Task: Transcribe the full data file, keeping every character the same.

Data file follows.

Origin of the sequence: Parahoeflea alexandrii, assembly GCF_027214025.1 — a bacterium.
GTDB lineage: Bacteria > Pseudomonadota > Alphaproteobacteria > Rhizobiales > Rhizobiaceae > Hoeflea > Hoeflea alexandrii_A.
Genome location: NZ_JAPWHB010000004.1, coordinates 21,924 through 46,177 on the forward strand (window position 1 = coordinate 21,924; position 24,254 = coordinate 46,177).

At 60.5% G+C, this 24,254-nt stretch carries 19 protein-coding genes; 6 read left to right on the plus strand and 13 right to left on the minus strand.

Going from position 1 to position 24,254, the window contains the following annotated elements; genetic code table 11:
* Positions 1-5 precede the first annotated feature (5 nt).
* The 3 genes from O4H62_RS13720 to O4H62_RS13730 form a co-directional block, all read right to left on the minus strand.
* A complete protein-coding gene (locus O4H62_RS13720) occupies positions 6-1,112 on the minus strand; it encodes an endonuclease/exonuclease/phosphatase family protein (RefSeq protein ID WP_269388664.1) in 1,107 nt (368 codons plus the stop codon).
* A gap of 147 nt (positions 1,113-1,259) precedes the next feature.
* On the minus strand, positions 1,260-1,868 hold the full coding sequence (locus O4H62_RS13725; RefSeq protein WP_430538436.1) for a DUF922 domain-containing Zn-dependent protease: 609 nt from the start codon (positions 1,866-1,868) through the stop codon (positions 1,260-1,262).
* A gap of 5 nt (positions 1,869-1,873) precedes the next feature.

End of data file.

Origin of the sequence: Parahoeflea alexandrii, assembly GCF_027214025.1 — a bacterium.
GTDB lineage: Bacteria > Pseudomonadota > Alphaproteobacteria > Rhizobiales > Rhizobiaceae > Hoeflea > Hoeflea alexandrii_A.
Genome location: NZ_JAPWHB010000004.1, coordinates 21,924 through 46,177 on the forward strand (window position 1 = coordinate 21,924; position 24,254 = coordinate 46,177).

At 60.5% G+C, this 24,254-nt stretch carries 19 protein-coding genes; 6 read left to right on the plus strand and 13 right to left on the minus strand.

Going from position 1 to position 24,254, the window contains the following annotated elements; genetic code table 11:
* Positions 1-5 precede the first annotated feature (5 nt).
* The 3 genes from O4H62_RS13720 to O4H62_RS13730 form a co-directional block, all read right to left on the minus strand.
* A complete protein-coding gene (locus O4H62_RS13720) occupies positions 6-1,112 on the minus strand; it encodes an endonuclease/exonuclease/phosphatase family protein (RefSeq protein ID WP_269388664.1) in 1,107 nt (368 codons plus the stop codon).
* A gap of 147 nt (positions 1,113-1,259) precedes the next feature.
* On the minus strand, positions 1,260-1,868 hold the full coding sequence (locus O4H62_RS13725; RefSeq protein WP_430538436.1) for a DUF922 domain-containing Zn-dependent protease: 609 nt from the start codon (positions 1,866-1,868) through the stop codon (positions 1,260-1,262).
* A gap of 5 nt (positions 1,869-1,873) precedes the next feature.